Legionnaires urged to ‘spread the word’|[02/22/08]
Published 12:00 am Friday, February 22, 2008
American Legion posts need to “spread the word of their many great contributions and services for our nation’s soldiers,” the organization’s national commander told a room of Legionnaires at Tyner-Ford Post 213 on Main Street Thursday.
Martin Conatser, the second national commander to visit the River City, stressed to the 50 people attending that making people aware of their efforts, locally and nationally, is essential to efforts of the 89-year-old organization to get action from Congress. Issues include repealing the Disabled Veterans Tax and achieving mandatory funding for VA medical care.
“I highly doubt those in Washington care a whole lot about what I think,” said Conatser, who mentioned he has met with President Bush five times since taking over his current post in August. “But they do care about what 2.7 million Legionnaires in this country think and the services and support they provide our troops.”
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Conatser, an Illinois native whose Army service included Vietnam, said the organization’s emergency fund for veterans, its American Legion Family Support Group, scholarships and other programs are not widely recognized.
“Many people are unaware of all the good that we do,” Conatser said. “This is our challenge. We’ve got to start saying these things out loud.”
While he reiterated the importance of awareness, Conatser also briefly mentioned the American Legion’s success in 2007, noting that the organization achieved a $3.7 billion increase in funds that will go toward health care.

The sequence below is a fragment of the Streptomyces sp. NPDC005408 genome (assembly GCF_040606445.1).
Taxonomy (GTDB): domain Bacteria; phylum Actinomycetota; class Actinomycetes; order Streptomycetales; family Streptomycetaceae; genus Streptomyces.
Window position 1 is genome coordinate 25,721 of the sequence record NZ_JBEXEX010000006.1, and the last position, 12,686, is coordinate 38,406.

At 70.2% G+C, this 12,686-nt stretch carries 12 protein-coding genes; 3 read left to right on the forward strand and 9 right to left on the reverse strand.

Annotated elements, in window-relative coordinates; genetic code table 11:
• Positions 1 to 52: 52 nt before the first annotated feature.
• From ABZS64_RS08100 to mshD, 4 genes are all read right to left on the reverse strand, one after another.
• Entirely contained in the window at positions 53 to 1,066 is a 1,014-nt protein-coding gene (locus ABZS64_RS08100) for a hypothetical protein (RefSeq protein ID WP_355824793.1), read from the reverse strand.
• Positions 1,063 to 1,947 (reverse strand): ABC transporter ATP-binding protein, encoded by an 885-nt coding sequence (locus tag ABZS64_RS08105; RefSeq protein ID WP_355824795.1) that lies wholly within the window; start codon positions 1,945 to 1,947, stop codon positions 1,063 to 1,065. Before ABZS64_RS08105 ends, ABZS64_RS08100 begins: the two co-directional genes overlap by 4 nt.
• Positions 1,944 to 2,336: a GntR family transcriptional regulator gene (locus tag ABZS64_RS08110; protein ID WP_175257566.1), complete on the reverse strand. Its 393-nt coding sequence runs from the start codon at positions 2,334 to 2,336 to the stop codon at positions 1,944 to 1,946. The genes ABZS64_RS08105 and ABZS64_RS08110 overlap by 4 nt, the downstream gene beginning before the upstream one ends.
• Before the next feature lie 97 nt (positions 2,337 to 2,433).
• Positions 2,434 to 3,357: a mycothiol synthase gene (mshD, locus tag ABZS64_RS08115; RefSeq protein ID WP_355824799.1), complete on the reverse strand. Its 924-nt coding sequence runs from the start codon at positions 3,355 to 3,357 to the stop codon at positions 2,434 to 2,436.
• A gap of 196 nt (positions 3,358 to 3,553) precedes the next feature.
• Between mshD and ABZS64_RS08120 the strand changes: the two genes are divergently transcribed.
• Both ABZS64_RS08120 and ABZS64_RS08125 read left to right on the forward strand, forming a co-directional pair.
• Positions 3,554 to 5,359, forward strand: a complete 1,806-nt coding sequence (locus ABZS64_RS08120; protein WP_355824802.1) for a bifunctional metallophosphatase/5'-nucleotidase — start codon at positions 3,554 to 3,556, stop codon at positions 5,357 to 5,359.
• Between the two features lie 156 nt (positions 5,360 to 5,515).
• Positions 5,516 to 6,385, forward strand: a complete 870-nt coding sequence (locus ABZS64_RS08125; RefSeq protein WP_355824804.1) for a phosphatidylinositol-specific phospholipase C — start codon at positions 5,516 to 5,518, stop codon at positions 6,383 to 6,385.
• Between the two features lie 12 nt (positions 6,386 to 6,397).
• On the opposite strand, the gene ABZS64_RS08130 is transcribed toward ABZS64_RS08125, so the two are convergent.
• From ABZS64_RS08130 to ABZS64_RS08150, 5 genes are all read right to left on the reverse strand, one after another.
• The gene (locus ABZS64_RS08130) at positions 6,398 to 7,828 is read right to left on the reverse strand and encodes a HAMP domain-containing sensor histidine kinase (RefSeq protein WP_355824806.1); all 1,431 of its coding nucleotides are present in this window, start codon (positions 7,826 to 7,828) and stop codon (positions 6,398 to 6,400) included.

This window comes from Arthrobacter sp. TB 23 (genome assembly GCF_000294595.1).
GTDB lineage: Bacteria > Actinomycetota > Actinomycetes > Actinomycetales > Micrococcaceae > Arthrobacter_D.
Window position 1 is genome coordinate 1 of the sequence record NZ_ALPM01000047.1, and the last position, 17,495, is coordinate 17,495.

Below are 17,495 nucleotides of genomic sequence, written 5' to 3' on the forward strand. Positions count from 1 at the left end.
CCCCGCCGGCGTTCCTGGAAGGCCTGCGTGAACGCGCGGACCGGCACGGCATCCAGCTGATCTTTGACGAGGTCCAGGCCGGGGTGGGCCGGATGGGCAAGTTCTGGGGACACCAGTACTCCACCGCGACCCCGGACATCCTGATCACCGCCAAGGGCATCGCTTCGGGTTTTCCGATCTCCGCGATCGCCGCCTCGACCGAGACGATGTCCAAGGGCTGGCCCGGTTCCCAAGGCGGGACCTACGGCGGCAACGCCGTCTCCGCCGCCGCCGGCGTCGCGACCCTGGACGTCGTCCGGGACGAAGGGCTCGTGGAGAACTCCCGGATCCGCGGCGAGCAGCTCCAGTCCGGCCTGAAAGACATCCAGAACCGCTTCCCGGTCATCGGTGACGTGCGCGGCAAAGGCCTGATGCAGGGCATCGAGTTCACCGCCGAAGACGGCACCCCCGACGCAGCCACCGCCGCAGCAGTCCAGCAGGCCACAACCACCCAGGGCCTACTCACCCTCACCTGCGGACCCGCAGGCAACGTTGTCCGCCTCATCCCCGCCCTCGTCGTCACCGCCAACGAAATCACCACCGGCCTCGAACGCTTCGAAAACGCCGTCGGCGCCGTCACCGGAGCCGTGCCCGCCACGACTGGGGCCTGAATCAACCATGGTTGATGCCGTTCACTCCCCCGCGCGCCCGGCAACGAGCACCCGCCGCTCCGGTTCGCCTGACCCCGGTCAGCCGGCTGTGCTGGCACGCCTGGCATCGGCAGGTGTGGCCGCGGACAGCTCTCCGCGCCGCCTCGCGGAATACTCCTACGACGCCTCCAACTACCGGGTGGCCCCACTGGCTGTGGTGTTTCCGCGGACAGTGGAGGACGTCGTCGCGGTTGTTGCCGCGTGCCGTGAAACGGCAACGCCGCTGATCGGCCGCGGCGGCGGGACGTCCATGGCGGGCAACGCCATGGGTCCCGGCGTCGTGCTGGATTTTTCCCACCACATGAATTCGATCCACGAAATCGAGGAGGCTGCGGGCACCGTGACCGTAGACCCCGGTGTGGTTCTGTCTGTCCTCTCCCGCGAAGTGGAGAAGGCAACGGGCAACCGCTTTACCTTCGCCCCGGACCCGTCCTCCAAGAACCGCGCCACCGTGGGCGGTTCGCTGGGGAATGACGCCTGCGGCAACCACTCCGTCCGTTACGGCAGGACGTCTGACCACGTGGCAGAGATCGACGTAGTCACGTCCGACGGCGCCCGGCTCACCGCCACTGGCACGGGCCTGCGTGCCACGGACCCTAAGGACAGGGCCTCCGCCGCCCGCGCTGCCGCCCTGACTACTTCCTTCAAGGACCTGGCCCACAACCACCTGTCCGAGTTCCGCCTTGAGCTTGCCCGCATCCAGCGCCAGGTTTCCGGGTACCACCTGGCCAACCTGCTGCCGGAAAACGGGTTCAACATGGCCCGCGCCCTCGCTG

Before his election in Reno, Nev., at the American Legion’s 89th national convention, Conatser served in many capacities, including chairing legislative efforts in 2004 and 2005. He is a member of the Lincoln American Legion Post No. 102 in DeLand, Ill.
At the event’s end, Charles Scott Sr., commander for the Mississippi Legion’s sixth district and adjutant for Post 213, presented Conatser with a tapestry featuring Vicksburg history and a $200 donation to the National Emergency Relief Fund.
Before Conatser’s speech, the local American Legion presented Mayor Laurence Leyens and Warren County Supervisor Richard George with Outstanding Service and Support awards.
The American Legion was chartered by Congress in 1919 as a patriotic, mutual-help, wartime veterans organization. Men and women now serve in about 15,000 American Legion Posts worldwide, covering 55 departments in the United States, Washington, D.C., Puerto Rico, France, Mexico and the Philippines. National headquarters is in Indianapolis.